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Home » Santa Clarita News » Politics » State Senator Introduces Legislation To Protect Taxpayers’ Money
State Senator Introduces Legislation To Protect Taxpayers’ Money

State Senator Introduces Legislation To Protect Taxpayers’ Money

State Sen. Steve Knight, R-Antelope Valley, introduced two senate bills that would protect California taxpayers’ money by better regulating the use of state funds, state officials said Friday.


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Knight, who represents the Santa Clarita Valley and other communities in the 21st Senate District, introduced the bills in response to a recent report by the State Auditor’s office that confirms the California Department of Forestry and Fire Protection (Cal Fire) illegally diverted $3.7 million of taxpayer funds into a hidden account called the Wildland Fire Fund, according to a news release by Knight’s office.

State Sen. Steve KnightThe new legislation, Senate Bills 1074 and 1075, would punish state employees if they hide state funds from the public, ensure state resources are properly spent and require all funds in the secret account be returned to the state treasury, said state officials.

“This was a clear abuse of the public trust,” Knight said. “State employees set up an off-the-books slush fund and used the taxpayer’s money for equipment that is now missing and a conference at a Pismo Beach resort, among other misuses. These measures are the first step in restoring the public’s trust. We have to ensure this type of waste and abuse never happens again. If it does, public servants that abuse their power and violate the law will now be subject to real consequences.”

In addition to the Cal Fire audit, $54 million was found in a State Parks hidden fund last year, indicating that the occurrence of slush funds is increasing in state government, according to the news release.

Senate Bill 1074 would actively prevent the misuse of taxpayers’ money by adding criminal punishments for state employees who intentionally divert public money into hidden private accounts, an act that is currently illegal but has no punishment for those responsible, state officials said.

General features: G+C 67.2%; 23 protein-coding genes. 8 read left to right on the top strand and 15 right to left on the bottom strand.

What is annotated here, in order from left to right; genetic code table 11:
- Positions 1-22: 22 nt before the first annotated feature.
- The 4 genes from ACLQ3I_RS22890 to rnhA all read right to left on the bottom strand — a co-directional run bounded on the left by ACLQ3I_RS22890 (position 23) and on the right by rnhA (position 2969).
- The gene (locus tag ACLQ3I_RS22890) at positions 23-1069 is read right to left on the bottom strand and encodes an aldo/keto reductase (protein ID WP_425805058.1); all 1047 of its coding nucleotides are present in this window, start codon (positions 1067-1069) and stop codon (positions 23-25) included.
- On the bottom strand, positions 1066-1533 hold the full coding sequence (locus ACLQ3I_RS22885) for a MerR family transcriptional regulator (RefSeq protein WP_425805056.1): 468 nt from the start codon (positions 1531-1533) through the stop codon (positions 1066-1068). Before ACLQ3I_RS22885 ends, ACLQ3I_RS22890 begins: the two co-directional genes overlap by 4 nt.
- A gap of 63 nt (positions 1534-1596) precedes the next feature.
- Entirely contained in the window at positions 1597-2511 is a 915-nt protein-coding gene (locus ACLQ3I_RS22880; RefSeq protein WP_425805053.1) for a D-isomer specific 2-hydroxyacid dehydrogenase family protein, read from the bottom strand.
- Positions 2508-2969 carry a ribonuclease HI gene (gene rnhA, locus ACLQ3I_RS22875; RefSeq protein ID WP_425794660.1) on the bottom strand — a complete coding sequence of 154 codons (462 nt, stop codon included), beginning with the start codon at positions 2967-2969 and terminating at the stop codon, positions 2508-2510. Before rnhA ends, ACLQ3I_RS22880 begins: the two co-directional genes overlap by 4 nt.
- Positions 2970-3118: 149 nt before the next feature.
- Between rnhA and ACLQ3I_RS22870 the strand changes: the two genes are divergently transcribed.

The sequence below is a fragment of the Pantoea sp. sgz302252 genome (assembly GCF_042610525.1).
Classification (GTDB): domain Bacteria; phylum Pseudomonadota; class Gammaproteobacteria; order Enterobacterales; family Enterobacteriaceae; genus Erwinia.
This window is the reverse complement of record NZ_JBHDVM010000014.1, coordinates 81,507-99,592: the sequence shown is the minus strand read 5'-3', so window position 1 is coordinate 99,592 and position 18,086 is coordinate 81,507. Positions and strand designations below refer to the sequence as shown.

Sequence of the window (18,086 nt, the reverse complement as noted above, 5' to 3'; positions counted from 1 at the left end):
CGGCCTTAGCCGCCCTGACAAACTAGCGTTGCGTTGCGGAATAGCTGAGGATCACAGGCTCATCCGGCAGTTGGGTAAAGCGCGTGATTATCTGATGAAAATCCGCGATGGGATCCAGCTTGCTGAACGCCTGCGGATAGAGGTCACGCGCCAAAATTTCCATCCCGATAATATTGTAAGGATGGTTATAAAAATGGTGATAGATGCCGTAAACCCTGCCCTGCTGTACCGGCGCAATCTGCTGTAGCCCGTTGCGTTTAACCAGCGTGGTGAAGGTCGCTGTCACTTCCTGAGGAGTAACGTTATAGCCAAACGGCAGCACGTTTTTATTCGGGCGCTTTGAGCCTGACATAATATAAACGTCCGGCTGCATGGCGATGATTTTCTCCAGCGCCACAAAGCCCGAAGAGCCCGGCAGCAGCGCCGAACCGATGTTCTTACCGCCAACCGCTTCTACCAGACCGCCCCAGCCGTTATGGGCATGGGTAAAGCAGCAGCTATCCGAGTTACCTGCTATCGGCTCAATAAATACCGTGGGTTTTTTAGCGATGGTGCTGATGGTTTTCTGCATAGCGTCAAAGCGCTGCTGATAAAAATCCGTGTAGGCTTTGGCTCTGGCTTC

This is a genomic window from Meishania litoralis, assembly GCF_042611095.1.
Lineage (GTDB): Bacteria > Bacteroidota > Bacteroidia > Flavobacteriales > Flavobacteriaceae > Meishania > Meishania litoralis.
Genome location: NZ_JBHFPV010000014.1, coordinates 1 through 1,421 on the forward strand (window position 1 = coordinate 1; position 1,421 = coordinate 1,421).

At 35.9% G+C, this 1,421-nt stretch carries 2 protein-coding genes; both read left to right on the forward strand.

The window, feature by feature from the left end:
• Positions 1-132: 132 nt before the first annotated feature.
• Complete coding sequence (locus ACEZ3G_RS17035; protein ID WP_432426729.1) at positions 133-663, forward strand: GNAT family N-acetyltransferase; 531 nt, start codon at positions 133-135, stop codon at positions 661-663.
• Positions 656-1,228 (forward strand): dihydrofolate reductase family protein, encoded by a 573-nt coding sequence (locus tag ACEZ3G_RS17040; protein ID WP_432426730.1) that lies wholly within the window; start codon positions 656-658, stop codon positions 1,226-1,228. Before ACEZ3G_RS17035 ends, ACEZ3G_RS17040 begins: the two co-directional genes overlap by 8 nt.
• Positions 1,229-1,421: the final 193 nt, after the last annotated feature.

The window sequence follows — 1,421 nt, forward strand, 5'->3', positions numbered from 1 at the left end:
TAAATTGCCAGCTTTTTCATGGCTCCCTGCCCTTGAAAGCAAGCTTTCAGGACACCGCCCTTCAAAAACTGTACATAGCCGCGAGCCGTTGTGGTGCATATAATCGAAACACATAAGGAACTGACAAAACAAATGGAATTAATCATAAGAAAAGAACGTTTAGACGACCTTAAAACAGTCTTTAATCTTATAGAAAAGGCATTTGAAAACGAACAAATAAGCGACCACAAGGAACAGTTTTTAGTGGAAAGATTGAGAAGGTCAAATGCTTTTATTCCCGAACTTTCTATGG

The bill would make such acts a misdemeanor, punishable by up to one year in jail or a $10,000 fine.

“Cal Fire controls $1.3 billion in taxpayer dollars and should be held to the highest of standards. Californians deserve better than to find out from the local newspaper that their government is misusing their hard-earned money. The legislature needs to be a better watchdog to uncover and prevent improper and illegal behavior by state government officials,” Knight said.

Under the recommendation from the State Auditor, Senate Bill 1075 would direct any funds recovered by Cal Fire’s Civil Cost Recovery Program back into the State Treasury and require that all funds remaining in the off-the-books Wildland Fire Fund be returned to the general fund where they belong, according to the news release.

“This was a major issue. There was $3.7 million put away into the Wildland Fire Fund and that was not something that we accounted for,” Knight said. “Several groups came out and said if this has happened with one audit, we want to have something in place for when we have this problem in the future.”

Both bills are currently awaiting referral from the Senate Rules Committee to their first policy committee, state officials confirmed, and action can be expected in March or April.


Do you have a news tip? Call us at (661) 298-1220, or drop us a line at community@hometownstation.com.



 
Source: Santa Clarita News
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State Senator Introduces Legislation To Protect Taxpayers’ Money

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About Melissa Lampert

Melissa became a staff writer at KHTS AM-1220 following her internship in the newsroom. She has been writing news and feature stories for the KHTS website since February 2014. Melissa is also a part-time staff writer at the Santa Clarita Gazette weekly newspaper and Canyon Country Magazine. After receiving her bachelor's degree in English from the University of California, Santa Barbara, Melissa moved back to Santa Clarita to begin her professional writing career. She has published feature stories in "The Signal" newspaper and College of the Canyons' "Cougar News" and formerly worked as a freelance animal welfare writer for an online publication. She recently finished writing her first fiction novel and hopes to publish it someday.
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